Covered Bridges of Blount County, AlabamaFaith Forrest/shutterstock
Lovers of old-fashioned covered bridges can find a trove of these historic spans on the back roads of Alabama, where 10 19th- and early 20th-century examples are still in daily use. Each wooden bridge is unique in style and size, and the oldest predate the Civil War.
A good place to start a tour is Oneonta, the county seat of Blount County and Alabama’s Covered Bridge Capital. From Oneonta you can easily drive to three scenic bridge sites. Easley Bridge (1927) is a single-span 95-foot-long tin-roofed bridge over Dub Branch creek in the community of Rosa. Swann Bridge (c. 1933, shown here), originally named Joy Bridge, crosses the Black Warrior River; at 324 feet, it’s the longest of the covered bridges remaining in Alabama. Horton Mill Bridge (1935) also spans the Black Warrior. Rising 70 feet above the river gorge, it’s not only the nation’s highest covered bridge over water but also the first Southern bridge listed on the National Register of Historic Places.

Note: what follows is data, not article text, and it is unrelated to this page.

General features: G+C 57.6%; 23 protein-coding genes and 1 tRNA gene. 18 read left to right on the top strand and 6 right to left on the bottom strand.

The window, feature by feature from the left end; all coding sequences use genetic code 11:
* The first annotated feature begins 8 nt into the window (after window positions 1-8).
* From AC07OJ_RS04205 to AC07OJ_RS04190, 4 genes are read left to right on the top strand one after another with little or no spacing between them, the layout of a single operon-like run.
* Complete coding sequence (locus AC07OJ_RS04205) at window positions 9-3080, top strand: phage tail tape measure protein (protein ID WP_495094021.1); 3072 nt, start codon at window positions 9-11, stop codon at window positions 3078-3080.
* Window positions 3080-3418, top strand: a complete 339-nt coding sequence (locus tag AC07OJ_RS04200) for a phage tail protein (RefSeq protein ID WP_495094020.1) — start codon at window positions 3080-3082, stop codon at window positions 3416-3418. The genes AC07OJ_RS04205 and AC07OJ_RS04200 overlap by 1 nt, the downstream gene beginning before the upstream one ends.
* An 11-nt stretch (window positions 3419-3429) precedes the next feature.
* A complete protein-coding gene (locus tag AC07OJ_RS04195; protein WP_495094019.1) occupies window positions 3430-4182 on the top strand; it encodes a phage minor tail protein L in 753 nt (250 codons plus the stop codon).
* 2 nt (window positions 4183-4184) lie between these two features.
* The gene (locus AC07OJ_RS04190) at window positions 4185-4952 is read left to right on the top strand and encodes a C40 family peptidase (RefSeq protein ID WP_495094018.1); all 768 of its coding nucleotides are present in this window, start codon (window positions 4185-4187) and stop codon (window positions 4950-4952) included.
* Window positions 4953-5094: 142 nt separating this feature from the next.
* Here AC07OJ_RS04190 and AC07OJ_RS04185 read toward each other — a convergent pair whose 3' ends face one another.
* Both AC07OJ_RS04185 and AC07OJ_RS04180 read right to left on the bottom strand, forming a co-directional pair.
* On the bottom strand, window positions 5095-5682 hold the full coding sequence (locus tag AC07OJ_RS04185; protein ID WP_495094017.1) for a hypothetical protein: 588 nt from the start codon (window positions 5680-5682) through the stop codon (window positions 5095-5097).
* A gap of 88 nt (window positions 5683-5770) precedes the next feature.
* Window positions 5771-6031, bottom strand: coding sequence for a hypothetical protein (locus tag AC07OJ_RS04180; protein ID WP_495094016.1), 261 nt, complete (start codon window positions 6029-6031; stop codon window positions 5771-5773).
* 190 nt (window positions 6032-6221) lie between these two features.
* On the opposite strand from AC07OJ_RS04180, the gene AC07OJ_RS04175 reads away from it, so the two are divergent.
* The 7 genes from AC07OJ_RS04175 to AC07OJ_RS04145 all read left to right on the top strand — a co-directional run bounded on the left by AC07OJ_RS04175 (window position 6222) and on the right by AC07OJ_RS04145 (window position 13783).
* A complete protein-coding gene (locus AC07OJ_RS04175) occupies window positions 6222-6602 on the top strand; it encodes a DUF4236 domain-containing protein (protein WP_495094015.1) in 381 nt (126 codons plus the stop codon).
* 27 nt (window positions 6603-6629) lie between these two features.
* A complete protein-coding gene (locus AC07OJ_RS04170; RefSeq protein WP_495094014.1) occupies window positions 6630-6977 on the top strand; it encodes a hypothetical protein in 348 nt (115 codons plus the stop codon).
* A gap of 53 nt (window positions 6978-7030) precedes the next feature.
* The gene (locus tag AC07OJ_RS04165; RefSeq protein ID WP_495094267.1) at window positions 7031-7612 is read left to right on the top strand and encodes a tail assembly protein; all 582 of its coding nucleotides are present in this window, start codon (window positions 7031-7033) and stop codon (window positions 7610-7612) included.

Tonto Natural Bridge State Park, Arizonarenzedyk/shutterstock
A fluke of nature created by millennia of rock melting, shifting, settling, and finally eroding away, Tonto Natural Bridge is a 400-foot-long tunnel cut through by burbling Pine Creek. It is the world’s largest bridge formed of travertine (calcareous rock deposited by mineral springs), measuring 183 feet tall and up to 150 feet wide and looming over a picturesque canyon.
The canyon and its star attraction were discovered in 1877 by a Scottish prospector named David Gowan, who hid in one of the area’s many caves while on the run from Apaches; he later moved his family here. Today visitors take in the canyon and bridge from lookouts as well as the trails. Check out these stunning photos of America’s national parks.